​A Dome of our own makes sense and the sooner the better- John McLellan

The SSE Hydro indoor arena building on the banks of the Clyde, Glasgow took 12 years to reach fruitionThe SSE Hydro indoor arena building on the banks of the Clyde, Glasgow took 12 years to reach fruition
The SSE Hydro indoor arena building on the banks of the Clyde, Glasgow took 12 years to reach fruition
It might qualify as the longest-ever newspaper campaign, but after 30 years the Evening News can claim victory for its argument that Edinburgh needs a major indoor concert venue.

​Ok, so it might not have featured in the paper every day, but the “Dome of Our Own” campaign was a “no-brainer” when it started in the mid-90s and the only mystery is why it has taken so long.

It nearly came off not long after the launch, when negotiations with the company owned by ex-Animals bassist Chas Chandler, which developed the Newcastle Arena, reached an advanced stage, but hopes were dashed when Chandler died suddenly in 1996.

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Now it has fallen to another businessman with strong Tyneside links, Peter Millican, whose company Parabola is regenerating Edinburgh Park, to come up with a plan which looks very much like it could become a much needed and welcome reality.

Parabola has reportedly agreed to sell a plot immediately north of the Edinburgh Park tram and railway hub to O2 Arena operator AEG and proposals for an 8,500-seater venue will be available at a public exhibition next month, with the apparent aim of stating construction next year.

It’s a hugely ambitious timetable, considering plans for the Glasgow Hydro started in 2001, planning permission wasn’t granted until 2006, and it didn’t open for business until 2013.

A planning application hasn’t been submitted never mind approved, but with Edinburgh Council leader Cammy Day already giving his seal of approval, and as Parabola still controls the rest of the site, the chances of planning becoming a stumbling block are limited.

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Peter Millican talks about legacy, about delivering something of lasting value in what he expects to be his last big project, and he has forged a strong relationship with senior officers who he has impressed with the mixture of housing, business, culture and green space in the Edinburgh Park concepts.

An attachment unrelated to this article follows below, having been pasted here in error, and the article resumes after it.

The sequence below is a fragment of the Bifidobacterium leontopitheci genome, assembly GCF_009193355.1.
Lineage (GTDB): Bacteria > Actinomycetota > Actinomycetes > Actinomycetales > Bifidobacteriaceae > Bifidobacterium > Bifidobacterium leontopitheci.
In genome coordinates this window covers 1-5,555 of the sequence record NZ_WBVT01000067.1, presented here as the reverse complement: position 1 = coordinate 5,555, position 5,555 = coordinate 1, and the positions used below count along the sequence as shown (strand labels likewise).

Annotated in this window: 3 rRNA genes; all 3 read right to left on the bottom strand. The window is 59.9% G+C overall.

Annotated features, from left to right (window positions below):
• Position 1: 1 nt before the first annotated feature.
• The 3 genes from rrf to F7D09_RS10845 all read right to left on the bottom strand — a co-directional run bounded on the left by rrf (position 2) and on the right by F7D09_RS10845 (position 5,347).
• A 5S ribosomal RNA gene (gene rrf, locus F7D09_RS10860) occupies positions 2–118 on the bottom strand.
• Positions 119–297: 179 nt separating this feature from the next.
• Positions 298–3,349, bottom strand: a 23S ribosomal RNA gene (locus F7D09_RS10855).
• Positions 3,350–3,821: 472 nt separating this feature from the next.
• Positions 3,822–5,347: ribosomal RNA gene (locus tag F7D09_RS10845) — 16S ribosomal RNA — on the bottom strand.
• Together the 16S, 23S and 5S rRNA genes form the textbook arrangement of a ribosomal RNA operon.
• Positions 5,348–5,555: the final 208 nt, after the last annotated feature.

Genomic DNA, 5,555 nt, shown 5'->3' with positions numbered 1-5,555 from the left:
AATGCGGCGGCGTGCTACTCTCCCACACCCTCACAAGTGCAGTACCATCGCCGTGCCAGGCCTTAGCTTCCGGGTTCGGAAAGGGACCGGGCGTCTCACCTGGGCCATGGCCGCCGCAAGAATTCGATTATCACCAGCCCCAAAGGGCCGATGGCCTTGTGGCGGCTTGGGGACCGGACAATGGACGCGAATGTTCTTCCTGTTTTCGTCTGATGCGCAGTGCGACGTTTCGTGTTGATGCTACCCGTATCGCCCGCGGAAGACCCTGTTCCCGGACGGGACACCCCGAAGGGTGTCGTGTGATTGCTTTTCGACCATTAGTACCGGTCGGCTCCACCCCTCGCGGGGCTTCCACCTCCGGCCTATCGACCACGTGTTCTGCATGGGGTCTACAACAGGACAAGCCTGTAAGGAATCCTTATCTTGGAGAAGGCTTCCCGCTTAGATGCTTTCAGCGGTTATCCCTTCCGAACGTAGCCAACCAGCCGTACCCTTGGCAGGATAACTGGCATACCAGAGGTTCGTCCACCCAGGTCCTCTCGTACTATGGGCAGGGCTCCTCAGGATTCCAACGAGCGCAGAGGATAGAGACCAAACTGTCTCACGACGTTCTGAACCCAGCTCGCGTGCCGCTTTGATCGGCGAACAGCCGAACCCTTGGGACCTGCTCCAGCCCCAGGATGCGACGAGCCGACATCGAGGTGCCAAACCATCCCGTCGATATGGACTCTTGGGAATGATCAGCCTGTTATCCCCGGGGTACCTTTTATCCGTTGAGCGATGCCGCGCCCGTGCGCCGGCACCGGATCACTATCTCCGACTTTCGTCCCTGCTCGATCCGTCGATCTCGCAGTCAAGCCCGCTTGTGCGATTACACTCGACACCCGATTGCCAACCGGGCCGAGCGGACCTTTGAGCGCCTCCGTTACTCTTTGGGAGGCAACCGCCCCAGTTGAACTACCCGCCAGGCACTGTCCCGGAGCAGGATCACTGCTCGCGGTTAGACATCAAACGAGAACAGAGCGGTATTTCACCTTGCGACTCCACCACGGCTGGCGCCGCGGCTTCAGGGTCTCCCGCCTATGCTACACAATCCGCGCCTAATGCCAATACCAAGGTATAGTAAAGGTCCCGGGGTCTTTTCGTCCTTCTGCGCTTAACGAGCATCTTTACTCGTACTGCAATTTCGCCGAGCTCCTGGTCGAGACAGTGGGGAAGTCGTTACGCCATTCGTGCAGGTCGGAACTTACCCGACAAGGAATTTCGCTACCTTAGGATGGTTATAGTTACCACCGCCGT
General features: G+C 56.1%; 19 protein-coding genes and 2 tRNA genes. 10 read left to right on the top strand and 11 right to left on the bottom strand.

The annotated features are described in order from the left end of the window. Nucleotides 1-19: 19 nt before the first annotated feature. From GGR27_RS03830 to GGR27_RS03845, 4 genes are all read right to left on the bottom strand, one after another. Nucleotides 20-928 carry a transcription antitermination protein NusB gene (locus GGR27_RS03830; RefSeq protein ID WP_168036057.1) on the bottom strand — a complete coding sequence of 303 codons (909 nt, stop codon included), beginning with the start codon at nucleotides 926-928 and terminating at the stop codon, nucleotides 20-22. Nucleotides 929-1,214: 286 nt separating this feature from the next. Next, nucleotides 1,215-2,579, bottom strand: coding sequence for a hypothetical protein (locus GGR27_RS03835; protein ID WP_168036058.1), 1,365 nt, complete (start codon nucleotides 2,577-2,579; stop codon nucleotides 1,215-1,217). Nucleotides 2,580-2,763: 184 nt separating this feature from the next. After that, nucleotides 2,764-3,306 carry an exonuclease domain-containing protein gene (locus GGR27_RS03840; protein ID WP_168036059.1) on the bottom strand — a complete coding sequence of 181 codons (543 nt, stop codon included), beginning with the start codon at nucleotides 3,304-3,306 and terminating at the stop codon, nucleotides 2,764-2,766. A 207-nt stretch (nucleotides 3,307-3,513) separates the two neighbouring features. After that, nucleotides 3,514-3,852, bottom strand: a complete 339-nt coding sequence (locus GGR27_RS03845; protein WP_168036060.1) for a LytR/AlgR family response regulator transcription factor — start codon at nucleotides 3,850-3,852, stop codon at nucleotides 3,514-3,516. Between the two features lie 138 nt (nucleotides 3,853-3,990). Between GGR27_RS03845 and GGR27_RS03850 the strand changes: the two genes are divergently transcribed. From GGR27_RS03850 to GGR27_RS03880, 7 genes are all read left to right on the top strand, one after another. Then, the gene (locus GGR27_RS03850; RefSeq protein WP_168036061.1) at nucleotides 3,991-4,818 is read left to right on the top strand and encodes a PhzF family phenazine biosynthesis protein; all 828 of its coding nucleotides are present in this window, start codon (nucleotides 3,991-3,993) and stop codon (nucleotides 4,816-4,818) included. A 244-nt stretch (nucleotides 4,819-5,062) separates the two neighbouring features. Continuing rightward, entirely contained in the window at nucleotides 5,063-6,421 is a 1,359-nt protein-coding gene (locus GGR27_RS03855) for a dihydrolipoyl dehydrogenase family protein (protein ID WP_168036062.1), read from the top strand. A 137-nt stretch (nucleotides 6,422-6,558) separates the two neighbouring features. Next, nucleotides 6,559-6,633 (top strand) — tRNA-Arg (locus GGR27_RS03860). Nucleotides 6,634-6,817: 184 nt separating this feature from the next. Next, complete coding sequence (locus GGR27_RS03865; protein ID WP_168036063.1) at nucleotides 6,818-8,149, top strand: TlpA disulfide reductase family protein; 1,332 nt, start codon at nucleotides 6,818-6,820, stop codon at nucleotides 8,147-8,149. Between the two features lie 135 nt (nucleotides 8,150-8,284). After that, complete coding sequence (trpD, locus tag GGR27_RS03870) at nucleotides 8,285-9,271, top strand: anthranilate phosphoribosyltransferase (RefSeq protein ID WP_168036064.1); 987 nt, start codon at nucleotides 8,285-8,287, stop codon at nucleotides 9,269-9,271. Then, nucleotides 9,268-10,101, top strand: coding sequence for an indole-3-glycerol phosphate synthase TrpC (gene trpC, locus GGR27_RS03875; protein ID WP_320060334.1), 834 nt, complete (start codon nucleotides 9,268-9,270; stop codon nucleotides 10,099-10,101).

Similarly, Edinburgh’s other new music venue, the Dunard Concert Hall on St Andrew Square, was a pet council project as part of the City Region Deal, and leading officials did everything they could to smooth its passage through the system, despite contravening several key planning policies.

And the Edinburgh Park plan will not be without its contradictions. In the controversial Cityplan 2030 proposals, the land is earmarked for “housing in strategic business centre”, so having just declared a “housing emergency” the Council is already facing the potential loss of a site where new homes could have been built.

This should not be a reason to block the arena plan, but it once again exposes the Cityplan’s inadequacies when it was dependent on squeezing as many homes into vacant sites as possible. Perhaps the new plans might need to be accompanied by housing plans on the rest of Edinburgh Park of greater density than Parabola originally envisaged.

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Whichever way it’s managed, the arena needs to be delivered, and with the tram and a railway station on the doorstep, as well as the proximity of the airport, there aren’t many sites which fit the bill as well. It might even boost passenger numbers at the white elephant Edinburgh Gateway railway station for concert goers coming in from Fife and Dundee.

It all makes sense and has done for years, and the sooner work can start the better.

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